When I left school at the age of 16 with no educational qualifications to speak of - two CSE grade 1s, not even O levels - I began work for a public-sector employer who sent me to a further education college one day a week on a day-release scheme. Even though this meant that I got a day off work, I said I did not want to go, so much did I hate school. However, they said I had to go; it was the law, they said. In fact this was a lie, but I did not know that then.
At college, one of the books I was asked to read was Education and the Working Class by Brian Jackson and Dennis Marsden. First published in 1962, it is a study of 88 working-class children educated in Huddersfield (anonymised as "Marburton" in the first edition) in the late 1940s and early 1950s who not only managed to get a place at grammar school, but who actually did well once they got there.
Educated at grammar schools in Huddersfield themselves - they could have been part of their own sample - Jackson and Marsden wanted to find out why some working-class children who went to grammar school did well, but so many others left early or did not take up their place when it was offered to them.
What they discovered was that a high proportion of those children who stayed on into the sixth form came from what Jackson and Marsden characterised as "sunken middle-class families" where one of the parents, by definition nearly always the mother, had married beneath her social class. Or, where this was not the case, the children may have had a particularly aspirational parent, in these cases usually the father, who, although working class himself, did something else (perhaps serving as a councillor or active in his local church) that made them stand out in the local community in some way.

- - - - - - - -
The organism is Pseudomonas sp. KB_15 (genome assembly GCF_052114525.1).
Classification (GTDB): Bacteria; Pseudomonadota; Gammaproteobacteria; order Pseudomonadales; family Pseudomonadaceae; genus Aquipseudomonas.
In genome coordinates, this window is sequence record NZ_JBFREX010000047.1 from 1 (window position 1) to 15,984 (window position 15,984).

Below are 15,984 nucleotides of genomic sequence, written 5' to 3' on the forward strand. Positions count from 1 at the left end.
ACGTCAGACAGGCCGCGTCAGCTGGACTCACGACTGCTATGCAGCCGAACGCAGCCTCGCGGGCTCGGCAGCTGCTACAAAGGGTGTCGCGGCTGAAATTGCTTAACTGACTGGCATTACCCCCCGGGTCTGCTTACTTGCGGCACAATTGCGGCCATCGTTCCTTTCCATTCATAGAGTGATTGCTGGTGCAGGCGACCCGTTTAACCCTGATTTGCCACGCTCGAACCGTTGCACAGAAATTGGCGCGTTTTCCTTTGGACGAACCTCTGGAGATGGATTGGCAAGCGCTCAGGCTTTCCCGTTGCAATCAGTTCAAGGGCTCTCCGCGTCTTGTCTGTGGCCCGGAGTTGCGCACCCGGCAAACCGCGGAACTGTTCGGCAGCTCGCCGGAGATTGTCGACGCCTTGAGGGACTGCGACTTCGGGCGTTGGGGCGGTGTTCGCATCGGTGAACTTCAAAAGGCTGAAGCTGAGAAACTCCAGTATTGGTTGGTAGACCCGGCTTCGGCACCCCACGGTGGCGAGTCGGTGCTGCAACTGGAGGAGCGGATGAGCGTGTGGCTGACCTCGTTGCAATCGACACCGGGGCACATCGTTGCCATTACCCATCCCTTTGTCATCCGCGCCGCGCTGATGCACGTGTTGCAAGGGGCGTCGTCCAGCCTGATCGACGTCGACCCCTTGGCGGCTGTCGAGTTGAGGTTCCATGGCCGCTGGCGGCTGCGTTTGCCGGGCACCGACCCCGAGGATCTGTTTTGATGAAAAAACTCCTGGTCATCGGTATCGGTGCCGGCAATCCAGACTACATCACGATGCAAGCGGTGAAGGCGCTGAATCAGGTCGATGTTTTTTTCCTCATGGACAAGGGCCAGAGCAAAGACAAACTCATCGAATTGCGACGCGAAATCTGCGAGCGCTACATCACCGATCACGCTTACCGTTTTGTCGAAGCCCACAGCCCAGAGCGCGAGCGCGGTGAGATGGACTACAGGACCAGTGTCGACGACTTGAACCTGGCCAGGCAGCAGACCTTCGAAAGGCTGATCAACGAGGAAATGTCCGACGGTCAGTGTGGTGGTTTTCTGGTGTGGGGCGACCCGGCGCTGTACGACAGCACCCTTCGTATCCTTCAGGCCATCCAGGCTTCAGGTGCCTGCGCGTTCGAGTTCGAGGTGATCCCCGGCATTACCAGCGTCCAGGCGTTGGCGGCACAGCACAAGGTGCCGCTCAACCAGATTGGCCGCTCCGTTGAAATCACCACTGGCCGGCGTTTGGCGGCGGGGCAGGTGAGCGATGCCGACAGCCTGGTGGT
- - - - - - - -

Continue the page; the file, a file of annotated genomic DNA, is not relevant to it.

Jackson and Marsden's study therefore refuted the meritocratic ideology prevalent at the time that the performance of working-class children in grammar schools proved that anyone who wanted to get on and had the talent to do so could succeed in education. In fact, only those children who were already in effect middle class did well.
The comprehensive experiment that Jackson and Marsden's book champion has largely been a failure. The upper class still send their children to fee-paying schools, while those middle-class parents who can afford to do so move house in order to get their children into the catchment area of so-called "good schools" without apparently realising what Jackson and Marsden's study explained almost 50 years ago: it is not the schools (stupid!) that are "good", but the parents who send their children there.
Jackson and Marsden both became teachers, as did a majority of their sample. And what of me? I became a teacher too, of course, and I now have more degrees than I have O levels. Reading Education and the Working Class (and another very similar study, Paul Willis' Learning to Labour), I not only discovered that the education system was more or less designed to fail me, but I learned that I was in fact a working-class bloody hero, too.